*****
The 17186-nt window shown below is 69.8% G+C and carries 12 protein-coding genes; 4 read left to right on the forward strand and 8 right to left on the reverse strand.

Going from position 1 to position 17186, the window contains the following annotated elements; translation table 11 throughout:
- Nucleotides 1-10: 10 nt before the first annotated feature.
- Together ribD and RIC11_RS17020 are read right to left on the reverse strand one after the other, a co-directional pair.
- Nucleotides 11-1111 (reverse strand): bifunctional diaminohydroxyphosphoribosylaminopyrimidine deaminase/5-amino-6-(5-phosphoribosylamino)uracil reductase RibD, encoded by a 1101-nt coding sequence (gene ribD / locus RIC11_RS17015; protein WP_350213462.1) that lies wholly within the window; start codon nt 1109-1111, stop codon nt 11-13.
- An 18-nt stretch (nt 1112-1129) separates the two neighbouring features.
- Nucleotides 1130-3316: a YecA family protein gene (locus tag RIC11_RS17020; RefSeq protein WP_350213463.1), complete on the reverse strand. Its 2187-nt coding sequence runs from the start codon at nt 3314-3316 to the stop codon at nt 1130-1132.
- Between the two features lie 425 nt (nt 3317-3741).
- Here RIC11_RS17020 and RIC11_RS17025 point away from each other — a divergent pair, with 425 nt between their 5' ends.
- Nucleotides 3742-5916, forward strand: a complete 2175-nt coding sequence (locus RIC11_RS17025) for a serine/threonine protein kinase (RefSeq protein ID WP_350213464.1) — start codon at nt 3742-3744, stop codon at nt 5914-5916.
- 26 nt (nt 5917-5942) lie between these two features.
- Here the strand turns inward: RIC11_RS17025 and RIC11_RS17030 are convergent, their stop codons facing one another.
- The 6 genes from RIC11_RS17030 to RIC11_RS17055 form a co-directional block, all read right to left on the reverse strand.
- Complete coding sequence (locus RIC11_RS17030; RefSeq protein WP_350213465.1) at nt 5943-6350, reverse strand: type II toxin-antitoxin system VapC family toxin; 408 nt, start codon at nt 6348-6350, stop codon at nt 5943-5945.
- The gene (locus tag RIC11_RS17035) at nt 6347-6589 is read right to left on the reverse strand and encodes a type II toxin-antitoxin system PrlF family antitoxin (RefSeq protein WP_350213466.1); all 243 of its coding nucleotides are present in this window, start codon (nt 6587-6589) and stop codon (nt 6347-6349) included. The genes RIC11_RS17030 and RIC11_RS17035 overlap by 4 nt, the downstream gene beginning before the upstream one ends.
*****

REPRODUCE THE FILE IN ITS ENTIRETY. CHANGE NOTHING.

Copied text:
The 17186-nt window shown below is 69.8% G+C and carries 12 protein-coding genes; 4 read left to right on the forward strand and 8 right to left on the reverse strand.

Going from position 1 to position 17186, the window contains the following annotated elements; translation table 11 throughout:
- Nucleotides 1-10: 10 nt before the first annotated feature.
- Together ribD and RIC11_RS17020 are read right to left on the reverse strand one after the other, a co-directional pair.
- Nucleotides 11-1111 (reverse strand): bifunctional diaminohydroxyphosphoribosylaminopyrimidine deaminase/5-amino-6-(5-phosphoribosylamino)uracil reductase RibD, encoded by a 1101-nt coding sequence (gene ribD / locus RIC11_RS17015; protein WP_350213462.1) that lies wholly within the window; start codon nt 1109-1111, stop codon nt 11-13.
- An 18-nt stretch (nt 1112-1129) separates the two neighbouring features.
- Nucleotides 1130-3316: a YecA family protein gene (locus tag RIC11_RS17020; RefSeq protein WP_350213463.1), complete on the reverse strand. Its 2187-nt coding sequence runs from the start codon at nt 3314-3316 to the stop codon at nt 1130-1132.
- Between the two features lie 425 nt (nt 3317-3741).
- Here RIC11_RS17020 and RIC11_RS17025 point away from each other — a divergent pair, with 425 nt between their 5' ends.
- Nucleotides 3742-5916, forward strand: a complete 2175-nt coding sequence (locus RIC11_RS17025) for a serine/threonine protein kinase (RefSeq protein ID WP_350213464.1) — start codon at nt 3742-3744, stop codon at nt 5914-5916.
- 26 nt (nt 5917-5942) lie between these two features.
- Here the strand turns inward: RIC11_RS17025 and RIC11_RS17030 are convergent, their stop codons facing one another.
- The 6 genes from RIC11_RS17030 to RIC11_RS17055 form a co-directional block, all read right to left on the reverse strand.
- Complete coding sequence (locus RIC11_RS17030; RefSeq protein WP_350213465.1) at nt 5943-6350, reverse strand: type II toxin-antitoxin system VapC family toxin; 408 nt, start codon at nt 6348-6350, stop codon at nt 5943-5945.
- The gene (locus tag RIC11_RS17035) at nt 6347-6589 is read right to left on the reverse strand and encodes a type II toxin-antitoxin system PrlF family antitoxin (RefSeq protein WP_350213466.1); all 243 of its coding nucleotides are present in this window, start codon (nt 6587-6589) and stop codon (nt 6347-6349) included. The genes RIC11_RS17030 and RIC11_RS17035 overlap by 4 nt, the downstream gene beginning before the upstream one ends.